Her stomach growled as she headed for the garage where she’d parked. She cast a longing look at the sandwich shop on the corner. Food would have to wait. She needed to get back to the lab and send out half a dozen files before she could possibly call it a day.
She ducked into the shade of the parking garage, avoiding the stairwell in favor of the ramp. The blustery February wind had died down, and the air was thick with car exhaust. Maddie hugged the concrete wall so she wouldn’t get clipped by a driver rounding the corner. She reached the third level and spotted her little white Prius tucked beside a pickup. She dug the phone from her purse and checked for messages. Her boss, her sister, her boss, her boss.
Shoes scuffed behind her. The skin at the back of her neck prickled. Maddie paused and pretended to be reading something on her phone as she listened.
Her pulse picked up. She resumed her pace.
She whirled around. No one. She clutched the phone in her hand and darted her gaze up and down the rows of cars. She searched for anyone lurking, any ominous shadows—but she was alone.
Anxiety gnawed at her as she surveyed her surroundings. It was light out. The streets below hummed with traffic. Still, she tightened her grip on the tripod. She tucked the phone in her purse and felt for her pepper spray.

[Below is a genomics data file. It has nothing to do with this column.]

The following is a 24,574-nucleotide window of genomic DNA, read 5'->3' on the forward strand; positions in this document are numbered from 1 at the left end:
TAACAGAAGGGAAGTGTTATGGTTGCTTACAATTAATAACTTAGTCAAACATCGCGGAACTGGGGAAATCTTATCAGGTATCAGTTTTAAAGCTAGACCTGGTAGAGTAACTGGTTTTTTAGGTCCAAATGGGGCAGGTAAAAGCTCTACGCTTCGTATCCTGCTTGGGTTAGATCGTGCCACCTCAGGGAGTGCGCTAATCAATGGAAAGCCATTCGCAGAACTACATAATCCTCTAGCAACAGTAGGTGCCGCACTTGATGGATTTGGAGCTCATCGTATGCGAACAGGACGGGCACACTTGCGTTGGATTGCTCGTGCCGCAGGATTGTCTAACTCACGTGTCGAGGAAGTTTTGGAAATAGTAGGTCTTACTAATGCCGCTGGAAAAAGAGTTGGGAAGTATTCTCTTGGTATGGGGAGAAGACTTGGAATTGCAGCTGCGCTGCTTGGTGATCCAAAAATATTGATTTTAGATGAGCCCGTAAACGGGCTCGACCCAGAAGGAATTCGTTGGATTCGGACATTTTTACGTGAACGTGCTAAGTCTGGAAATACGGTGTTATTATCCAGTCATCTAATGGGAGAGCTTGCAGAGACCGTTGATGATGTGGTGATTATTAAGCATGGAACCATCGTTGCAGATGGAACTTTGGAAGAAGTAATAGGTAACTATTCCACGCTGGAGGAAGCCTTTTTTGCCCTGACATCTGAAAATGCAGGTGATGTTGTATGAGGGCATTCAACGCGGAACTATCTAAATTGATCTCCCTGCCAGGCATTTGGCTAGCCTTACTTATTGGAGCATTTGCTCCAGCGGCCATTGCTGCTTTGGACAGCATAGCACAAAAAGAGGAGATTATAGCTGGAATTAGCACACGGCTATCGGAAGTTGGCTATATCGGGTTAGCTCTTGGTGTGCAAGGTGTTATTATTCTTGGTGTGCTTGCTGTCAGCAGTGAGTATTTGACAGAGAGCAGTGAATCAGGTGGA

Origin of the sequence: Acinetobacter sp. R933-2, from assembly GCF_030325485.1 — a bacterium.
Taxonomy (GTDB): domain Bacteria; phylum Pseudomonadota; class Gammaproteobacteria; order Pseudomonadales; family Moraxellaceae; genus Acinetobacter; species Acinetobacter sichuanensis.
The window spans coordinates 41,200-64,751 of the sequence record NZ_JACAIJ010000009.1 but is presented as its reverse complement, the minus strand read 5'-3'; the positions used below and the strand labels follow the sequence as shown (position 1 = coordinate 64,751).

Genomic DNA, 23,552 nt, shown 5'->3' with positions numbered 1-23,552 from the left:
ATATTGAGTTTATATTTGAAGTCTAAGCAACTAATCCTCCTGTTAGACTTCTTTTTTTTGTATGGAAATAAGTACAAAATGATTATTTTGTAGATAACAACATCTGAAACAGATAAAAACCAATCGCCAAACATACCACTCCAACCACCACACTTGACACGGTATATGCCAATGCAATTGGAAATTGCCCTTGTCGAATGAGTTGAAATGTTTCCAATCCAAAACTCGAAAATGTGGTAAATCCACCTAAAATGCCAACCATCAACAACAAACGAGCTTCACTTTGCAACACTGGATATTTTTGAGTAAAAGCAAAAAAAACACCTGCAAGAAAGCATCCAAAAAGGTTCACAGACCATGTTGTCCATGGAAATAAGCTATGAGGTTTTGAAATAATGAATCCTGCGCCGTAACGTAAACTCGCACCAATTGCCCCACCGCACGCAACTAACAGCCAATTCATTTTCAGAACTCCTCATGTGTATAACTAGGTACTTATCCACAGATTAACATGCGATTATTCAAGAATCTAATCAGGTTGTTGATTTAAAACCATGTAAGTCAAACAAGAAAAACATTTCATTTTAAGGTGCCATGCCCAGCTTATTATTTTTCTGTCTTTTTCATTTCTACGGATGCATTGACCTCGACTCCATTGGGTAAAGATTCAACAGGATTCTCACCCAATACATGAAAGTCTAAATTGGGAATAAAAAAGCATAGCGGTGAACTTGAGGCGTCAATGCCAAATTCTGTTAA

In the corner of her eye, movement. She pivoted toward it and registered two things at once: man and ski mask. Fear shot through her. Maddie swung the tripod around like a baseball bat as the man barreled into her, slamming her against the pickup. The tripod jerked from her grip and clattered to the ground. Hands clamped around her neck. Maddie punched and bucked as fingers dug into her skin. She tried to scream. No air. Gray eyes glared at her through the holes in the mask.
She smashed the heel of her hand into his nose and felt bone crunch. He staggered back. Maddie jerked sideways. He lunged for her, grabbing the collar of her jacket. She twisted out of it and bolted for the stairwell.
“Help!” she shrieked, yanking open the door. She leaped down the stairs, rounded the landing, leaped down more. Her butt hit concrete, but she groped for the railing and hauled herself up. Hinges squeaked above her. Her pulse skittered. Footsteps thundered over her head.